Emergency Preparedness for Pets

The time to figure out what to do with your pets in an emergency or disaster is not when it happens, it’s before it happens.  Too many pets get left behind in an evacuation situation because their owners are simply not prepared.  Don’t be that pet owner.  If it is not safe for you, it is most certainly not safe for your pets.

Our pets are our family members.  Take the time to create and Evacuation Plan, and prepare an Evacuation Kit for your pet(s) that you can store in your basement or closet.  That way, if an emergency or disaster does strike, you can grab it, and your pets and go.  Never leave them behind if you have to evacuate! 

Your Evacuation Plan:

When creating an Evacuation Plan, here are some things to think about:

  • Most American Red Cross shelters cannot accept pets, other than service animals, due to health and safety concerns.
  • Keep a map of known evacuation routes in your area, as well as safe areas to relocate to.
  • Know which hotels and motels along those routes that are pet-friendly, or will accept pets in an emergency. If you know ahead of time that evacuation is imminent, call ahead for reservations and ensure that your pet(s) will be accepted.
    • Pet-friendly hotels
    • Prepare a list of names and numbers of people you know, boarding facilities, veterinarians or animal shelters that could care for your animals in an emergency. These should be varied in location to account for multiple scenarios.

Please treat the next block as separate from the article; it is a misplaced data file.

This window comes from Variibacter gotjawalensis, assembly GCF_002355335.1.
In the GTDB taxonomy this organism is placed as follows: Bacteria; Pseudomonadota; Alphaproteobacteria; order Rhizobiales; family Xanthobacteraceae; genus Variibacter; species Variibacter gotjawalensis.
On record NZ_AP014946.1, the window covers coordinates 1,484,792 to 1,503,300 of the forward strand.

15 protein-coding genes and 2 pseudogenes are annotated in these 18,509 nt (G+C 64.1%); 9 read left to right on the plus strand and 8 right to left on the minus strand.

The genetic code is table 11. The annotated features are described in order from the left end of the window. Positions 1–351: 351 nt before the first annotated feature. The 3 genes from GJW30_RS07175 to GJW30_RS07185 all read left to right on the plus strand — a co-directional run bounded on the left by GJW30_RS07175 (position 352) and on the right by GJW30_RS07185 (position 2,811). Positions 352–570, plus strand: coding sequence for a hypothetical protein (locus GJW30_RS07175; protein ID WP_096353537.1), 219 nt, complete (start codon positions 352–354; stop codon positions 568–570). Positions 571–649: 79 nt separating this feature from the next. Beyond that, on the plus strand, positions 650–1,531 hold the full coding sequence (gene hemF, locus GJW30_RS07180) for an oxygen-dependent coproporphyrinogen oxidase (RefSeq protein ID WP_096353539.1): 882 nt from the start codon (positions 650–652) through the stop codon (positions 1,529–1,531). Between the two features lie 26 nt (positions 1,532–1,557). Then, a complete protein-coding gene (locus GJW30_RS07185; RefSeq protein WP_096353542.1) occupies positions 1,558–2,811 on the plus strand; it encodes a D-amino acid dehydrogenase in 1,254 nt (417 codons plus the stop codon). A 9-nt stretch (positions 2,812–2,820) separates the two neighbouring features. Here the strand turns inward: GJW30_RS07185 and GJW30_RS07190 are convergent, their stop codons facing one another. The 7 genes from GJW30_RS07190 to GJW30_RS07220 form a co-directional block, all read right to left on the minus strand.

• Have a pet carrier available for each of your pets. Write your pet’s name, your name & contact info on each one.
    • Perform evacuation drills with your pets so that they become comfortable with the procedure and also their carriers.
    • Ensure that your pets are all current on their vaccines, have up-to-date tags & identification, and consider having your pet microchipped.
    • Choose both a temporary and a permanently designated caregiver. A temporary caregiver could be someone like a neighbor or nearby friend that could get in your house if you are stuck away from home.  A permanent caregiver should be someone you would entrust to care for your pet in the event that something happened to you.
    • Get a Rescue Alert Sticker and display it where it will be easily seen by rescue workers. On or near the front door is recommended.  Be sure it includes the number and types of pets in your home, as well as the name and number of your veterinarian.  If you must evacuate, write “EVACUATED” across the stickers so that rescue workers know your home is empty.
    • Prepare an evacuation kit for both you and your pets.

Your Pet’s Evacuation Kit:

When Preparing your pet’s Evacuation Kit, there are many things to include that you may not think of.  To make it easier, we have created a printable PDF Pet Evacuation Kit Checklist for you. 

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